What was surprising to me, were the reactions from other Atheists.  Most of them were pretty nice about it, although there was still a sense of "I know more than you, let me enlighten you away from being enlightened from religion".  Then there were the Atheists that were very condescending, along with other Christians that were equally zealous and lecture-y.  I actually started to cry, reading all the responses and seeing people go back and forth, so far to the right or left or the argument.  The whole idea of Atheists and Christians or Jews or other religious people being at this giant standoff about one of the most important decisions of their lives, (that being whether they believe in God, even though some people don't consider it that important or they just don't care either way) it was truly and severely stressing me out!

Of course I had to leave a reply, although I have no idea if she had read it.  It essentially consisted of, "Hey, coming from another Christian you just have to love your son and don't let him feel any resentment from your end.  He's 16, maybe in another year he'll decide he's Jewish or whatever.  You should encourage him to read some books on other religions and try to approach things as an agnostic and see what he gets out of it.  He hasn't even been to college yet, it's not too late for him to make some sort of other decision.  As long as you're a good mother, he'll still turn out to be a good person.  Praying for your family to have peace during this time of tension and stress."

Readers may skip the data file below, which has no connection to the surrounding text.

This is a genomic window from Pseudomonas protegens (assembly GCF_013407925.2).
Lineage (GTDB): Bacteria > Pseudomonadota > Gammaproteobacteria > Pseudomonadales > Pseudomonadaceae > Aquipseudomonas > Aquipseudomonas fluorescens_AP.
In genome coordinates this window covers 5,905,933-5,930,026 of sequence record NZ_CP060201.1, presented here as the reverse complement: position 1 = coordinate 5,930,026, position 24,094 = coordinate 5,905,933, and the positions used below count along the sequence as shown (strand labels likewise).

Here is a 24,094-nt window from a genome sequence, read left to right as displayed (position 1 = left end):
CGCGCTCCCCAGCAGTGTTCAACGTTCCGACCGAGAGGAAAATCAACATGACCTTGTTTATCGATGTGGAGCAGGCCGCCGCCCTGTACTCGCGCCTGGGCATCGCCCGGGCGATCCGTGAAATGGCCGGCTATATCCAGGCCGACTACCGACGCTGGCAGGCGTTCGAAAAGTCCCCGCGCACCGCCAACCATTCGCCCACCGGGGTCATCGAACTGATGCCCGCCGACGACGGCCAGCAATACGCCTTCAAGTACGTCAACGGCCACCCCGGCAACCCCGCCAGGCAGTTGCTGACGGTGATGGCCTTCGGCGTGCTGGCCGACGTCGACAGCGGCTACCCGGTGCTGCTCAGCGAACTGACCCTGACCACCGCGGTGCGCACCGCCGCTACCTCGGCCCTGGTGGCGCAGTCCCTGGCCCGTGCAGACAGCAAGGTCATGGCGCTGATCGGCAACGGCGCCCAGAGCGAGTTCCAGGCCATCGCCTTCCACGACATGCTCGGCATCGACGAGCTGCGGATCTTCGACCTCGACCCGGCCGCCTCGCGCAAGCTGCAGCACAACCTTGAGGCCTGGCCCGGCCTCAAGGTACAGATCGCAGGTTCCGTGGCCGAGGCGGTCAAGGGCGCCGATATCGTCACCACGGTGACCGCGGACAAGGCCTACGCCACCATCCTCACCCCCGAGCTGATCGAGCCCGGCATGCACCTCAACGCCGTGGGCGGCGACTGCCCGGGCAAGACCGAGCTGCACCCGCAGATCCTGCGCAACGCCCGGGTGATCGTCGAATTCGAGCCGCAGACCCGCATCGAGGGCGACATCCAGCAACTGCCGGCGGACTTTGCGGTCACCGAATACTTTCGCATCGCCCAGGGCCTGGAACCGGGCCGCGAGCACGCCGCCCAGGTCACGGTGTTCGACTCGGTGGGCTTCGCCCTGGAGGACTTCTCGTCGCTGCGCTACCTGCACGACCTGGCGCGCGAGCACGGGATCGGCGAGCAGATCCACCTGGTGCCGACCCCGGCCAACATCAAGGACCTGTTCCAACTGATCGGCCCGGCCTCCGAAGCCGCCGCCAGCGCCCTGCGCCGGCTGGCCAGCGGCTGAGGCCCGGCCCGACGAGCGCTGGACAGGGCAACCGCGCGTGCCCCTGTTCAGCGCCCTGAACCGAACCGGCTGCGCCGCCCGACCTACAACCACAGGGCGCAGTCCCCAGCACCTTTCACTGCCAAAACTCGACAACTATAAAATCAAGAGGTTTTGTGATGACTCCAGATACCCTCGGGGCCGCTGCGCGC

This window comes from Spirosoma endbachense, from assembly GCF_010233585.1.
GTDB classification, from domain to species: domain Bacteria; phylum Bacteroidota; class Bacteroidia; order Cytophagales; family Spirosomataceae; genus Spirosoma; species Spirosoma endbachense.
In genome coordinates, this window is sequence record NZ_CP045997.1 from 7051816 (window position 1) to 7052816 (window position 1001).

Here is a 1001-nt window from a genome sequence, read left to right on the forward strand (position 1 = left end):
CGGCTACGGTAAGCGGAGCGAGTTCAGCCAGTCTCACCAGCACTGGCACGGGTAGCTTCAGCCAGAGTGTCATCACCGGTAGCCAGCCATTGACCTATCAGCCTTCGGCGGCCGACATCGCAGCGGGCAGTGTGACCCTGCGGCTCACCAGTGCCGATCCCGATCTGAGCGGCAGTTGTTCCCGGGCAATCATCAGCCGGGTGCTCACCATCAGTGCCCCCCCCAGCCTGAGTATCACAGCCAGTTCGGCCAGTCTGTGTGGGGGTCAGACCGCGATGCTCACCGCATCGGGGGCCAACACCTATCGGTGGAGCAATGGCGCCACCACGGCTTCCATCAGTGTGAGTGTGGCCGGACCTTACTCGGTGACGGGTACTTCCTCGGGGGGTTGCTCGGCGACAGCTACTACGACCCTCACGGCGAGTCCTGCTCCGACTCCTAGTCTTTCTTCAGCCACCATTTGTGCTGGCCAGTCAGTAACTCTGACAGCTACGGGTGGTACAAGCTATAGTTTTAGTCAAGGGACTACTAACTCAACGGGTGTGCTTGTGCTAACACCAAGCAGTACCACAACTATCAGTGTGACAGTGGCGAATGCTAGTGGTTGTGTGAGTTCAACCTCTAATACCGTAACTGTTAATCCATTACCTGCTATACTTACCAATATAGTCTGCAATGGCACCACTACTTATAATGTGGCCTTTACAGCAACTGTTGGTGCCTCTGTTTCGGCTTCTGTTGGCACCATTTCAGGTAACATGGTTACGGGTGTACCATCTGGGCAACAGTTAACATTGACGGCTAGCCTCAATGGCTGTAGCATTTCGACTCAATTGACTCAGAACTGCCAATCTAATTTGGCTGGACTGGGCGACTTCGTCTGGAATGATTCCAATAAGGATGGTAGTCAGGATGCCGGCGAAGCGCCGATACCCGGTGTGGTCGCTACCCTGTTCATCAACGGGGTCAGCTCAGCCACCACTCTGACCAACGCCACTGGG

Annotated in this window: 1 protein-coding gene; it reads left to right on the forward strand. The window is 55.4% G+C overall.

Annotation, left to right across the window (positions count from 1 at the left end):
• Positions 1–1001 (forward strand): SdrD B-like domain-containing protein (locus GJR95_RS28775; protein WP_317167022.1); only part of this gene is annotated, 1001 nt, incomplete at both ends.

I have left churches in the past because I wasn't considered, "Christian enough" for them.  About a year ago I was told that because I hadn't been in a bible study every week and sitting in a pew every single Sunday, and making friends with women in the church to "lead me in the right direction", that I was not allowed to participate in the worship band on Sundays and sing.  I know that I've lost friends because I wasn't Christian enough for them.  Even if they wouldn't admit that it's why we lost touch, it was an underlying feeling that was had when we would talk about personal choices and friendships with other people etc., where I just knew that they were semi-judging me.  It even made me consider whether we were really friends in the first place, or I was just a member of the club and they were nice to me until they had me figured out as, "less than" the standard they were taught to follow.